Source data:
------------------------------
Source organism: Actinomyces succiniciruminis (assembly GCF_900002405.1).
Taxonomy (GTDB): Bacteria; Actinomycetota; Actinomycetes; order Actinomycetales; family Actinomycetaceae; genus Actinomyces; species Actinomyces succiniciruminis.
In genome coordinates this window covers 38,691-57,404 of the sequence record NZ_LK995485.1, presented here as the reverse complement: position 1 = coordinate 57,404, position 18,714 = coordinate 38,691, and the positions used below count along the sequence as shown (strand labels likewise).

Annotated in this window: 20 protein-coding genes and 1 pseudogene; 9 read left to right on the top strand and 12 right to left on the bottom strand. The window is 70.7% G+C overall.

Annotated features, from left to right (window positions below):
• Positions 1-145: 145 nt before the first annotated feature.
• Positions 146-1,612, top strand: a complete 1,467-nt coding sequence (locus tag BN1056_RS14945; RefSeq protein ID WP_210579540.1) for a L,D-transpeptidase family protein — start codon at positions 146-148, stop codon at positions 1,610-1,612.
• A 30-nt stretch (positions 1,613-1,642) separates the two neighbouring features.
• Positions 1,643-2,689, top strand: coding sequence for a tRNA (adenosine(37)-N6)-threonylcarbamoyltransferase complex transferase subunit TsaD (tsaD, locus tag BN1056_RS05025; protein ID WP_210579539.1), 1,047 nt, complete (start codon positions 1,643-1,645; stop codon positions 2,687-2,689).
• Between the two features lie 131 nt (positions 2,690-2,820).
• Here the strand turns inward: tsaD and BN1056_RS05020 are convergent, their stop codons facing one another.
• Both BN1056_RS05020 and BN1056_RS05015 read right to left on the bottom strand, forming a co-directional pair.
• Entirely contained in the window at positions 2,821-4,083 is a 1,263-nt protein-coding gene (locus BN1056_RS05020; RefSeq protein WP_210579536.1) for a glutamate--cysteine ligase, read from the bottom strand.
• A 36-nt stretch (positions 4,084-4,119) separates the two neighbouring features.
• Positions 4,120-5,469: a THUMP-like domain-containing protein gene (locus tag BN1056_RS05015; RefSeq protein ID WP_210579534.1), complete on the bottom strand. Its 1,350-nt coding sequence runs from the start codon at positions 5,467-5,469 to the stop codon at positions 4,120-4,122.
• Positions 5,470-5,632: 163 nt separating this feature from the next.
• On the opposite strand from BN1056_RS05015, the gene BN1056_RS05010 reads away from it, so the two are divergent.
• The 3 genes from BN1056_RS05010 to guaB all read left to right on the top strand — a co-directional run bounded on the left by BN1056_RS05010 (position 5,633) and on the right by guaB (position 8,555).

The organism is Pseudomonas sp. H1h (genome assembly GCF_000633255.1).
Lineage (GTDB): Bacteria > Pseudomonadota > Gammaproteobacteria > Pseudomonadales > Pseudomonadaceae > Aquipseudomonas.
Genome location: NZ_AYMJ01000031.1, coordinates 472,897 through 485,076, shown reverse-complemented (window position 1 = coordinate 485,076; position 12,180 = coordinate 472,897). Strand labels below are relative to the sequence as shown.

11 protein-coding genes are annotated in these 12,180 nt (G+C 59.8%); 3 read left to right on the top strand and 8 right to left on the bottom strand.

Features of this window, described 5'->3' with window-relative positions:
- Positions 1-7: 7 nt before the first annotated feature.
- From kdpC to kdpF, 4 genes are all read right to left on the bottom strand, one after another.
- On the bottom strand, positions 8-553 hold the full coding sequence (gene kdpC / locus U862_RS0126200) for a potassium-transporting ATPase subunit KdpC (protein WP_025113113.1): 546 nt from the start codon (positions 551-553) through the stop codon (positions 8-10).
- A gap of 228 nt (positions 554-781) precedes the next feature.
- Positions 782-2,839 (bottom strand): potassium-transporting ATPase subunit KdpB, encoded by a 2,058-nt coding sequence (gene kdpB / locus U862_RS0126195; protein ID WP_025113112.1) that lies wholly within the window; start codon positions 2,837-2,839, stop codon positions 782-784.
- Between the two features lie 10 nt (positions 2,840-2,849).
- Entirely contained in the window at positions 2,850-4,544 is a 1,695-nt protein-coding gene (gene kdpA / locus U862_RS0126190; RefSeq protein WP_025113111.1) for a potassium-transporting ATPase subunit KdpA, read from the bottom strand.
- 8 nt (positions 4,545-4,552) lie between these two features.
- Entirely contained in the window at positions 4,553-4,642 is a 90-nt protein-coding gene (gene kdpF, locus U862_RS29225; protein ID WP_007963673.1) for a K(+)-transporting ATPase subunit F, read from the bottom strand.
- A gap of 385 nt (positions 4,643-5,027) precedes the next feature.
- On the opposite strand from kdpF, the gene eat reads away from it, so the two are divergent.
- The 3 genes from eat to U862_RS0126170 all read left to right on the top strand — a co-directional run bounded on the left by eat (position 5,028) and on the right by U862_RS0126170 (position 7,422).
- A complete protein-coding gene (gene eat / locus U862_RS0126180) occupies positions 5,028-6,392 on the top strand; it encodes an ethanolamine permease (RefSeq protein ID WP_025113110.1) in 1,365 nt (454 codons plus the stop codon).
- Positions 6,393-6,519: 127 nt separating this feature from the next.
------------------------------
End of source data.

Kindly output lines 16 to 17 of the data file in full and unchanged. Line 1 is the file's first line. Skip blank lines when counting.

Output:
• Positions 5,470-5,632: 163 nt separating this feature from the next.
• On the opposite strand from BN1056_RS05015, the gene BN1056_RS05010 reads away from it, so the two are divergent.